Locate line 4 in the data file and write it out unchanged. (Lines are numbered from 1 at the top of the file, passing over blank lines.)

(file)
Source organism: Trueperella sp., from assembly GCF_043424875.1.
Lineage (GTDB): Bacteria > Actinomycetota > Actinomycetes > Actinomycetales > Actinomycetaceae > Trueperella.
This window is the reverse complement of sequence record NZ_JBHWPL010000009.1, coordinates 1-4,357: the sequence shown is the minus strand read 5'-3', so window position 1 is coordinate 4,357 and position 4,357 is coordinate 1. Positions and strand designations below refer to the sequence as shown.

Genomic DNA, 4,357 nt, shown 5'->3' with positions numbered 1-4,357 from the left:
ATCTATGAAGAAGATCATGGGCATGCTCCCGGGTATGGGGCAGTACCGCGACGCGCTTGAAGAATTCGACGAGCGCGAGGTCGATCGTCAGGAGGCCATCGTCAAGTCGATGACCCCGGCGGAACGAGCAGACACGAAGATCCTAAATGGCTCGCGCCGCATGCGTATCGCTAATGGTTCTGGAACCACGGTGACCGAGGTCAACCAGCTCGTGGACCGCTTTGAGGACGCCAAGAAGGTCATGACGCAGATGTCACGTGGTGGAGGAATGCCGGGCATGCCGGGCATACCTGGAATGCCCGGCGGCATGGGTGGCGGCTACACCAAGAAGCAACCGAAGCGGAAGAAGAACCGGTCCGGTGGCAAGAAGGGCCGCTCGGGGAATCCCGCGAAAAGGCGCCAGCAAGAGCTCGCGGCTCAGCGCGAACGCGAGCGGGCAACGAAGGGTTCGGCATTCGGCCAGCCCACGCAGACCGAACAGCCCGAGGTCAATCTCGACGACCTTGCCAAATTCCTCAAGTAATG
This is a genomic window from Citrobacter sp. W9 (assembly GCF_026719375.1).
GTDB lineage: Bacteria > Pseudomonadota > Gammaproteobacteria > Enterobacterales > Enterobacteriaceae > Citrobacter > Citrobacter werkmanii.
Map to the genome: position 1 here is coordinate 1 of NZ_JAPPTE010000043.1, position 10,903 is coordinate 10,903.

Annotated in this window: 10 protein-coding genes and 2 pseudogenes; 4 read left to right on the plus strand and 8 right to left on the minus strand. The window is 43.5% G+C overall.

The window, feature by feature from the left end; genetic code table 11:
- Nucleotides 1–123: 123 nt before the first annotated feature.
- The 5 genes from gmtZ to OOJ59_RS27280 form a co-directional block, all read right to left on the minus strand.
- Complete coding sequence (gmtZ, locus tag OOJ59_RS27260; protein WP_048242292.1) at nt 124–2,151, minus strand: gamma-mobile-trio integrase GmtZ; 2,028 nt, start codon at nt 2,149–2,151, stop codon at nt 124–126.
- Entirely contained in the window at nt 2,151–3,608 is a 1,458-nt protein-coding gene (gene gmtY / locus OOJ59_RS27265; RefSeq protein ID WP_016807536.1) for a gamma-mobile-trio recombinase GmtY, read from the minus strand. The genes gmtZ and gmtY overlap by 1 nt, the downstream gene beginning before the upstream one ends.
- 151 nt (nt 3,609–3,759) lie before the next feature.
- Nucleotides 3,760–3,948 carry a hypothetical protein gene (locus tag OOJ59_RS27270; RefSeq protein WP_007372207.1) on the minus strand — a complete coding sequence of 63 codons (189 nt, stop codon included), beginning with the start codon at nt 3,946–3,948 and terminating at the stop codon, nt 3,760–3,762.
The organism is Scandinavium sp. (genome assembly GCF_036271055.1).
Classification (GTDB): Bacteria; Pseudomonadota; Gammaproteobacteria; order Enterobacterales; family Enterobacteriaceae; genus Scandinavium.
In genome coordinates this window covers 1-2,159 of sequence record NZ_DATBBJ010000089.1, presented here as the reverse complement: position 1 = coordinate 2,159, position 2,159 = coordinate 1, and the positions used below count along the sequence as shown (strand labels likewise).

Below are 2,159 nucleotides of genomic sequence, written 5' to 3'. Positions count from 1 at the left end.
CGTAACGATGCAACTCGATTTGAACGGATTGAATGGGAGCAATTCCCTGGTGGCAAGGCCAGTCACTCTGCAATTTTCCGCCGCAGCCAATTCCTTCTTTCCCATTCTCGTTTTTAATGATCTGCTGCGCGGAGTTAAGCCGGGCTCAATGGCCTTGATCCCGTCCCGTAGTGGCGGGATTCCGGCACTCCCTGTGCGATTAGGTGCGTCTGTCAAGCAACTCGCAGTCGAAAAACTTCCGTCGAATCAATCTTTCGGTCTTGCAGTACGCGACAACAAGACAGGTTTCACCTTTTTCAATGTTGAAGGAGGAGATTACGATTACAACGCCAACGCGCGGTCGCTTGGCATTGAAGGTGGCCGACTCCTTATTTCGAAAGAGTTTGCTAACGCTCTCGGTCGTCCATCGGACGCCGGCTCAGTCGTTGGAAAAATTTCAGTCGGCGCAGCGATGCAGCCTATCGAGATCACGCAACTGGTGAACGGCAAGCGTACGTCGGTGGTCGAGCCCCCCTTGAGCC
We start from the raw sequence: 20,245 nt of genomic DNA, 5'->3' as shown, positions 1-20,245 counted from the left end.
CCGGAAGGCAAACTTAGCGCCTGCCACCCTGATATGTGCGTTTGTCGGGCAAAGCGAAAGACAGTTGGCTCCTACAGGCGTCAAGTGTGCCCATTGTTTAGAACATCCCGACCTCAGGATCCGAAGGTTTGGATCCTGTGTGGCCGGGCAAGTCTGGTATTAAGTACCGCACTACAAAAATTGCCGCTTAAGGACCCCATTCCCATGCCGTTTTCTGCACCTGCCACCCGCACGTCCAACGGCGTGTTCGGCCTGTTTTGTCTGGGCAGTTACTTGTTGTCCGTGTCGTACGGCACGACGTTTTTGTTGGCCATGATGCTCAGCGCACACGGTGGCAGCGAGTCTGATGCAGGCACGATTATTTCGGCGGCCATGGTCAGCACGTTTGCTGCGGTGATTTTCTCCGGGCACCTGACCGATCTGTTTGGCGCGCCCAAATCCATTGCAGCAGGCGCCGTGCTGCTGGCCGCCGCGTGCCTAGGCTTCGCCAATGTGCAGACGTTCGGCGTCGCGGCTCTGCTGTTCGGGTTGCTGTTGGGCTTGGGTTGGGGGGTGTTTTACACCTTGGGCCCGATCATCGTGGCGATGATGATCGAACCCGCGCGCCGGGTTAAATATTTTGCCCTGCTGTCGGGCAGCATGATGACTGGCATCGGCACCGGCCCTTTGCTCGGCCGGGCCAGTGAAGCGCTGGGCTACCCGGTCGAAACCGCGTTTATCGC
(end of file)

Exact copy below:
Genomic DNA, 4,357 nt, shown 5'->3' with positions numbered 1-4,357 from the left: